The Congress of South African Trade Unions (Cosatu) will embark on a national strike in the country’s nine provinces to send a message of no retrenchments and jobs for all.
The labour federation announced this in Johannesburg on Tuesday following its special one-day Central Executive Committee meeting.
It says workers will down tools on the 13 February in eight provinces with a march planned in Cape Town on the eve of the Budget Speech scheduled for the 19 February.
Cosatu says the strike is a legally protected one that all workers can join.
Cosatu’s president Zingiswa Losi says the march will highlight the continuing shedding of jobs.
“In government, in the public and in the private sector, to also focus on what we are raising here, the issue of skilling and re-skilling workers because if you are going to bring technology, you should know your company; how you want it to perform; what kind of technology you are going to produce; and therefore, do you have the skills? (You) should be able to do the skills audit so that no worker loses employment, but you are going to put them on skilling and re-skilling to avoid retrenchments and enable them to be competitive in driving the business; in ensuring that the company will also make profit so that workers and those that are unemployed will be able to get employed.”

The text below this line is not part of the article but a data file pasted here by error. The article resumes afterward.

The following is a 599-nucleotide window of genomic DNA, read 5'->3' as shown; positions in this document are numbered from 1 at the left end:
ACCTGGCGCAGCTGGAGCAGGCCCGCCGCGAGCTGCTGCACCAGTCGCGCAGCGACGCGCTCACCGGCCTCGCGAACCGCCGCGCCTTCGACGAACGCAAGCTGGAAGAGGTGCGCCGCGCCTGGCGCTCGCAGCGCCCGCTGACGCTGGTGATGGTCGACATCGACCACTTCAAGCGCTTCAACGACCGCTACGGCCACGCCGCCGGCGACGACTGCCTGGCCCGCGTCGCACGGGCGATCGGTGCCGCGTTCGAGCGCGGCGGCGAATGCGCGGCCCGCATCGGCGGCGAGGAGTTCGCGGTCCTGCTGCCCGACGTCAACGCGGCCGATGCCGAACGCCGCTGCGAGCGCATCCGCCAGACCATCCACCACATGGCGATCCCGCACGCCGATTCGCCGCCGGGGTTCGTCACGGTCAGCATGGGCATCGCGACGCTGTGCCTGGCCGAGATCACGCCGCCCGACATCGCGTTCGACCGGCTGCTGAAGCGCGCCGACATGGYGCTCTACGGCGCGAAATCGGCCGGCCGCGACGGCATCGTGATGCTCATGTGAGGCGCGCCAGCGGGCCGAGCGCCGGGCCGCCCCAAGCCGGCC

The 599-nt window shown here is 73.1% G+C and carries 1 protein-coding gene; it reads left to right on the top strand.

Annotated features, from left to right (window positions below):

The federation is demanding that Thursday’s State of the Nation Address includes interventions needed to restructure the economy.
The labour federation says it expects President Cyril Ramaphosa to outline how more labour-absorbing and decent jobs will be created and how SMMEs will be assisted to gain access to credit.
It also wants more information on plans to strengthen public institutions and the mining sector.
Losi says in Cosatu’s experience policies discussed and agreed to in the alliance sometimes do not find their way into government’s programme.
“At one point, someone said you have been raising issues that have been raised since the new dispensation. It’s 25 years now and we say the reason why we continue to raise them is because nothing has happened. All those aspects or very little. So, we are raising these issues that are our expectations because we want to see now the president speaking more on how these things will be achieved. Because in black and white it is fine, but we want to see how the plan is to be implemented.”
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